Inspection Tomorrow

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  #1  
Old 02-22-05, 08:06 AM
Jooced
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Inspection Tomorrow

Hi all,

My apology if this has been brought up in the past by people in situations similar to mine.

I have my first electrical inspection tomorrow on our basement project in our new house. I feel I've been VERY through following the codes for my area (Minnesota) and have done my best to keep everything neat and professional. We ran 3 new circuits total, 1 arch-fault and 2 15amps. Lots of can lights and lots of switches, etc.

I was hoping to get any last minute tips. I've heard many times that inspectors are a bit more picky when it comes to home owners doing the work themselves - true or not, I just want to make sure I pass. Any helpful inspectors or pros out there that know any last minute tips for a hard working home owner? Anyone know the most common errors people do so I can check to make sure I'm not in the club?

Any advice would be great!
 
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  #2  
Old 02-22-05, 08:24 AM
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Join Date: Jun 2004
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Have been through this myself as a diy'er. First time is the hardest. But don't sweat it, it's not like a college entrance exam, if you botch it you can fix it and try again. The inspector may be intimidating, but remember, he's there to perform a service *for you* as well, ignore him if he gets all self-righteous. If you have problems they'll be noted specifically, address them, then call for another inspection, no big deal. Look at it this way: you WANT him to find problems if they exist, because you don't want to live in a house with faulty wiring. In fact, tell him that's how you see it, and you two may become friends.

By your second time, you'll have learned any "tricks", which are typically local details that may not be covered by national code and very few but the pros and inspectors know about. For example, you may or may not be required to tie grounds and/or neutrals before the rough inspection.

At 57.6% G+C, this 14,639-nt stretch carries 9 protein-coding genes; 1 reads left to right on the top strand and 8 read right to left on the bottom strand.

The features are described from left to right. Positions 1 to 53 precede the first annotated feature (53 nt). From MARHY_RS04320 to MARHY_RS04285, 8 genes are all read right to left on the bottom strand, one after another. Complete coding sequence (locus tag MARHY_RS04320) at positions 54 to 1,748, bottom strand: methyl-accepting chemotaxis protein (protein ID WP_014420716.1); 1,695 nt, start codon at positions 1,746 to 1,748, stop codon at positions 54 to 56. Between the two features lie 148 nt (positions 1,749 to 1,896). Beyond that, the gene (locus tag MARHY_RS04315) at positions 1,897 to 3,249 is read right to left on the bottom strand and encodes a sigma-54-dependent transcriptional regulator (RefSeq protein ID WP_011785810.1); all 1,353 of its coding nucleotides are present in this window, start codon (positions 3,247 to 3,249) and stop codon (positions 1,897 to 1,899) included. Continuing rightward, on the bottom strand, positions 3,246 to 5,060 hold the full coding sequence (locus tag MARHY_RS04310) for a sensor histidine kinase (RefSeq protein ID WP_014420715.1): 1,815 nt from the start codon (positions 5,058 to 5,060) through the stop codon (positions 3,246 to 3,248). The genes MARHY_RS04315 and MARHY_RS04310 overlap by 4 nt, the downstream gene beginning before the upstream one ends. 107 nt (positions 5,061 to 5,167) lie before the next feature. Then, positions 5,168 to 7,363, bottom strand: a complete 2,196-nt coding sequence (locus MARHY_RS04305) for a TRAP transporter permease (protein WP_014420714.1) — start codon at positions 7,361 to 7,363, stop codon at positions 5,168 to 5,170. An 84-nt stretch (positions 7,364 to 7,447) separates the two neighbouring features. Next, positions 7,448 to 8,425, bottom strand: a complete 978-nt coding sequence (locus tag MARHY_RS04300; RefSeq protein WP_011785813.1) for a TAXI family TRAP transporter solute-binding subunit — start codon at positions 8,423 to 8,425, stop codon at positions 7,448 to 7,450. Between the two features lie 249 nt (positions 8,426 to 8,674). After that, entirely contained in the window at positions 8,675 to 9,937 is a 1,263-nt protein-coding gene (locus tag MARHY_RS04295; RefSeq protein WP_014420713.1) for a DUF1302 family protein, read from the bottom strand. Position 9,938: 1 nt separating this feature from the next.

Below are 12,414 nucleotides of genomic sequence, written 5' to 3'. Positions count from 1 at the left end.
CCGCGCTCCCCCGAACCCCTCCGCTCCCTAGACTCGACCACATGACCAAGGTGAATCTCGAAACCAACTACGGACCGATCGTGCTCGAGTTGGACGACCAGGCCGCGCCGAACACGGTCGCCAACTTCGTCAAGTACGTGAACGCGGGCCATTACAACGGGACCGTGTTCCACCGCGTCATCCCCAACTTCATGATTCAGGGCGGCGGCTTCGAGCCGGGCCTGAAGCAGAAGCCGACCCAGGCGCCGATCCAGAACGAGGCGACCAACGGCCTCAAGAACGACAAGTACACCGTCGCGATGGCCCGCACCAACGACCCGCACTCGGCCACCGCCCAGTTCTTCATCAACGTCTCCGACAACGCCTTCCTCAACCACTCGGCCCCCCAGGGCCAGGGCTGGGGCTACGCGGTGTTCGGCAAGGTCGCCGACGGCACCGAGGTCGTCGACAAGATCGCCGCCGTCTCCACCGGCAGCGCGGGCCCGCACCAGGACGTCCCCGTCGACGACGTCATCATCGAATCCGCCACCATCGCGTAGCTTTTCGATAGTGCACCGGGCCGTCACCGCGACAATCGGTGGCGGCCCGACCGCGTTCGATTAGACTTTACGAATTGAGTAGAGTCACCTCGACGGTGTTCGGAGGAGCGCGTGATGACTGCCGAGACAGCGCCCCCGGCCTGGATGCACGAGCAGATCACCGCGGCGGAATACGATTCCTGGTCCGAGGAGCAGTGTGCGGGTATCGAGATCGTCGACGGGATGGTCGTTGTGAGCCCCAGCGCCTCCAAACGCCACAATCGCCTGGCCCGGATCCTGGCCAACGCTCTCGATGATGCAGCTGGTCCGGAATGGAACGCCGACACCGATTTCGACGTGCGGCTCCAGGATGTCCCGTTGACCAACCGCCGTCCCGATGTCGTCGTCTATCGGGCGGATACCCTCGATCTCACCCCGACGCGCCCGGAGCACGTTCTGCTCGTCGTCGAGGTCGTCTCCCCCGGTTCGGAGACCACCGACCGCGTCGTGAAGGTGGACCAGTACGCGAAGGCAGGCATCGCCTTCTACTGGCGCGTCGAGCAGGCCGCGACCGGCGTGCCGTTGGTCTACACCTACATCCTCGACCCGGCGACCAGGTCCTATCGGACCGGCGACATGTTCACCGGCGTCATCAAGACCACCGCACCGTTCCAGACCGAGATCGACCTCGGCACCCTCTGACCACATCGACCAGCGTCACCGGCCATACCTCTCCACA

Tips: neatness counts, you'll earn "brownie points" if the workarea is clean and tidy, no furniture/appliances in the way, everything easily visible at a glance, wires are neatly dressed into their boxes, cables are labelled (optional OCD step, white elec tape with perm marker), centerlines marked on studs for boxes with symbol for planned device (outlet, switch, lamp, gfci). None of that is required by code (that I'm aware of) but gives the appearance of meticulous work.

Good luck!
 
  #3  
Old 02-22-05, 08:33 AM
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Join Date: Sep 2000
Location: United States
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Inspectors come in all dispositions. Just be friendly and cooperative and you should be fine. Unless the inspector is chatty, keep quiet and let him work. Act like you really want his help. If he finds something wrong, don't ask why it's wrong and look like you're trying to get out of fixing it, but rather act interested in the problem and interested in fixing it properly. Try to get NEC article numbers for any infractions he finds, not so that you can check up on him, but so that you can fully understand what needs to be done.

Expect at least one notation. Nobody is perfect.
 
  #4  
Old 02-22-05, 08:38 AM
Jooced
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Good tips guys, thank you for your time. I'll post back my results tomorrow (if I'm not too embarassed )
 
  #5  
Old 02-25-05, 06:41 AM
Jooced
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Just wanted to follow up as I mentioned - I did pass my inspection. Thanks to the tips and all the posts I learned from on this site which helped A LOT!
 
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